Referring now to FIG. 2, a diagram is presented which illustrates aspects of the principles upon which the present invention is based. There, a spool 16 is shown having a longitudinaly axis of rotation 20 corresponding to the y-axis of a Cartesian coordinate system in which the x-axis is selected, for convenience, to be coincident with the reference line 62 of FIG. 1. Thus, a point 100 on line 62 will be referred to hereinafteras a reference point corresponding to the point at which the home switch is actuated. A build-up of several layers 102 of strand 14 is shown in FIG. 2. The topmost layer presently being wound may be described by a line 106 in the x-y plane of the coordinate system. It is coincident with the topmost layer 104 and has a y-intercept which, though not shown in FIG. 2, will ultimately intersect the y-axis at a point extending beyond the boundaries of the figure. The slope of the line 106 is the same as that of the spool's barrel with respect to the axes of the coordinate system. This information can be preloaded into the spool type selector 78 for loading by an operator into the controller 10.

Line 106 has a pair of intersection points 108, 110 with the end flanges 22, 24, respectively. These points of intersection can be determined by solving, simultantaneously, the equation for line 106 and equations for a pair of lines lying in the surface of the flanges and in the same plane as the x-y plane of the coordinate system. These points of intersection correspond to a pair of reversal points 112, 114 for the traverse mechanism 12.

The mathematical relationships upon which the principles of the invention are based will be described in detail below.

The reversal points 112, 114 may be determined based on several factors, including the period of the spool 16 when the sheave 30 is at a specific height, the period of the wire speed reference wheel or capstan 26, and the present depth dimension of the layers on the spool barrel. When the traverse mechanism reaches and activates the home switch 58, the wire will be winding onto the spool at a known height 62. At this height, the period of the spool is measured by the controller 10 via the signal 52 provided by sensor 76. Also, the controller 10 measures the time for a specific wire length to pass by the capstan 26 via the wire speed signal 50 provided by sensor 74. the controller uses these two time measurements, along with the known spool geometry, to determine the heights 70, 72 at which the present wire surface 104 intersects the top and bottom flange surfaces 22, 24. These are the heights at which the traverse must reverse its direction of travel. The guide sheave continues to travel upward until it reaches top flange intersection height 70. At that point 112, the traverse is sent down to the bottom flange intersection height 72. The traverse is then sent up to the home switch 58 where the process is repeated. The traverse sheave 30 height at any time is kept track of by the controller 10 by means of the sensor 76, the known drive ratio, and the traverse direction.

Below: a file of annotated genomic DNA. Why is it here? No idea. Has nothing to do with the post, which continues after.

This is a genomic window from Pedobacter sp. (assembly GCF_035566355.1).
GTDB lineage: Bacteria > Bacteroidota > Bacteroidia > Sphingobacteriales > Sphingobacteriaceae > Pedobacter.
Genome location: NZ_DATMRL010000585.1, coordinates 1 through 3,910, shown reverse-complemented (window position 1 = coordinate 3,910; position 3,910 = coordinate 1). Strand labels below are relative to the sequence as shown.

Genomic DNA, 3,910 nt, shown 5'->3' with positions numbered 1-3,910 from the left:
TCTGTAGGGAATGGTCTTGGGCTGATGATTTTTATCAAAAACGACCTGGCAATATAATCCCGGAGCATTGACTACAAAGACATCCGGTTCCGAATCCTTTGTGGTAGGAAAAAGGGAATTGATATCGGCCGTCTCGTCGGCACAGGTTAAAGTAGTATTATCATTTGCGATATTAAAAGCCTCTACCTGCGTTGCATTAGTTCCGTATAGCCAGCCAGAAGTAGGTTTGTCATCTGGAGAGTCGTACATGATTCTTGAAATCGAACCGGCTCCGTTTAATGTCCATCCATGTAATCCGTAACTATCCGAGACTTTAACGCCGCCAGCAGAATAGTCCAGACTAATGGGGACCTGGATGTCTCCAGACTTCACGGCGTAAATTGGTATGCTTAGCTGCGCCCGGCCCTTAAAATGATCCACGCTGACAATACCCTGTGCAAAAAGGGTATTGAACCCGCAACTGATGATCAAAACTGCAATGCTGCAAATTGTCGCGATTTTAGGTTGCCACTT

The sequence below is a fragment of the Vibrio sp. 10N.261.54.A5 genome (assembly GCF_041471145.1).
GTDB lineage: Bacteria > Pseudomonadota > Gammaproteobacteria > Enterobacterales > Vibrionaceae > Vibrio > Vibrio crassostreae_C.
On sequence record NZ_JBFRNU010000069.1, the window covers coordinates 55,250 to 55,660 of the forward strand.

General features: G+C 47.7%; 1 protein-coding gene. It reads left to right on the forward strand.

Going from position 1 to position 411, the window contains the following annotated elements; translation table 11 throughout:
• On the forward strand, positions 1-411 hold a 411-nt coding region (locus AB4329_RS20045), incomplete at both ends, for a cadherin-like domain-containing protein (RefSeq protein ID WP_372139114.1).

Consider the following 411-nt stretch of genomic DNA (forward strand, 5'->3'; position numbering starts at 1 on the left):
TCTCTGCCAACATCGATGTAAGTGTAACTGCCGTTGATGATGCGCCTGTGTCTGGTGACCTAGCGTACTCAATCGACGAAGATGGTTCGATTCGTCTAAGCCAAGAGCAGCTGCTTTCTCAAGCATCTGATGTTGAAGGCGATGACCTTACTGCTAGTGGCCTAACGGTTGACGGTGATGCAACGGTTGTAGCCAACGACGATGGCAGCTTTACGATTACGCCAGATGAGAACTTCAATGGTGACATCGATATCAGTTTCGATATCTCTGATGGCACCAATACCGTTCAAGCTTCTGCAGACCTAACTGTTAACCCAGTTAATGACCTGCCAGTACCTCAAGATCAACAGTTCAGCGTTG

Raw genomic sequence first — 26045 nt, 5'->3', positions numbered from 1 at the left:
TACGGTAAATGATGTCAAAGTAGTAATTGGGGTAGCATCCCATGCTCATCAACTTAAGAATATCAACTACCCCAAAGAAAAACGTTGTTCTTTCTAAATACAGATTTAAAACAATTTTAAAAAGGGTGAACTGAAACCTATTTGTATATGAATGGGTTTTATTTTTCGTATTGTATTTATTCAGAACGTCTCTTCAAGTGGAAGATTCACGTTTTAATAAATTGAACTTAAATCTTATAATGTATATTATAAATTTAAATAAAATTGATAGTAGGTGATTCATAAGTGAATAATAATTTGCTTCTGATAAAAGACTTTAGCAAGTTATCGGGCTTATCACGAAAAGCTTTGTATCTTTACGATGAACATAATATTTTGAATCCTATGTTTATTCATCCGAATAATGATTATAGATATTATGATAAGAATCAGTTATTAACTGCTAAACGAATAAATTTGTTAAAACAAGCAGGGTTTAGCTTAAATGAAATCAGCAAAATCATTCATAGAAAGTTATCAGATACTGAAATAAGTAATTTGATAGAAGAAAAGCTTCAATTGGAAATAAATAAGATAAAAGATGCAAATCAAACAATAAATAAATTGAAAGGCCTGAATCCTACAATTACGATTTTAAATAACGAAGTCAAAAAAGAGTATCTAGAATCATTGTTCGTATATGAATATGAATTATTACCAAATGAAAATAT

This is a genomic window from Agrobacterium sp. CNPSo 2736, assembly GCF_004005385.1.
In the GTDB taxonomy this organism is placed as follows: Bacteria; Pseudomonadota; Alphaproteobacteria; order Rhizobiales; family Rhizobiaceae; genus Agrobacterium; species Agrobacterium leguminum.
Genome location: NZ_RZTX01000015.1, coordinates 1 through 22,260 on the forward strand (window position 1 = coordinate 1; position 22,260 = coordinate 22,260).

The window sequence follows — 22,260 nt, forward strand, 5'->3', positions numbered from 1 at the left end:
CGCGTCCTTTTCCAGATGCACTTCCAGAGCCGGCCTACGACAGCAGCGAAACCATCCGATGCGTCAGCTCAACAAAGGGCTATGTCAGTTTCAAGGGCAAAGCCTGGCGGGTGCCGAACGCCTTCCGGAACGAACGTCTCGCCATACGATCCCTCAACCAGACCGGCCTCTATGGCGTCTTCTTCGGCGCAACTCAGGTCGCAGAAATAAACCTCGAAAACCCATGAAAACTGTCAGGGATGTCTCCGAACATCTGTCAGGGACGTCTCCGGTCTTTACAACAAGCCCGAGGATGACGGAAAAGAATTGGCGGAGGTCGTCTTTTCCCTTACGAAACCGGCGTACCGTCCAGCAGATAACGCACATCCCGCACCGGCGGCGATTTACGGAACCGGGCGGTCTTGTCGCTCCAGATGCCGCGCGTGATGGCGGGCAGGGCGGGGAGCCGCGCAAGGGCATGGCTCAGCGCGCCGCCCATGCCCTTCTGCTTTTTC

The basic equation of a line in an x-y coordinate system is:

y=mx+b                                                     (1)

The equation of a top-right flange line 120 in FIG. 2 is:

y=m1 x+Y1                                        (2)

The equation of the bottom-right flange line 122 is:

y=m3 x+Y3                                        (3)

The equation of the wire surface line 106 is:

y=m2 x+B2                                        (4)

where B2 is equal to the y-intercept, not shown, off the top of the page.

The present radius of the spool, including strand, as measured along the x-axis 62 is: ##EQU1## where, RSP =radius of the spool, including wire layers, as measured along the x-axis 62 of FIG. 2,

PSP =period of spool 16,

PWP =period of wheel 26, and

RWP =radius of wheel 26.

The radius of the spool at the reference level (Y2) is: ##EQU2## where, RSP2 =the radius of the spool at the home switch level,

PSP2 =the period of the spool when wire is winding at the home switch level.

Solving equation (4) for point (X2, Y2): ##EQU3## The equation of the wire surface is then (8)→(4): ##EQU4## The spool radius at the top reversal is at the intersection of equations (9) and (2): ##EQU5## Substitute (10) into (2) to find the reversal height (YT) ##EQU6## Similiarly the bottom reversal height (YB) is ##EQU7## PSP2 and PW are values measured by the controller. RWP and Y2 are fixed values and are known by the controller. The spool dimensions Y1, Y3, M1, M2 and M3 for all spool types are contained in the memory of the controller. The controller used the spool dimensions in the reversal height calculations for the type of spool that the operator has selected using the spool type selector. Once properly positioned, the home switch need not be adjusted when changing spool types.

FIG. 3 is an illustration of a series of steps which may be executed by the controller 10 of FIG. 1 as embodied in the signal processor 152 of FIG. 4.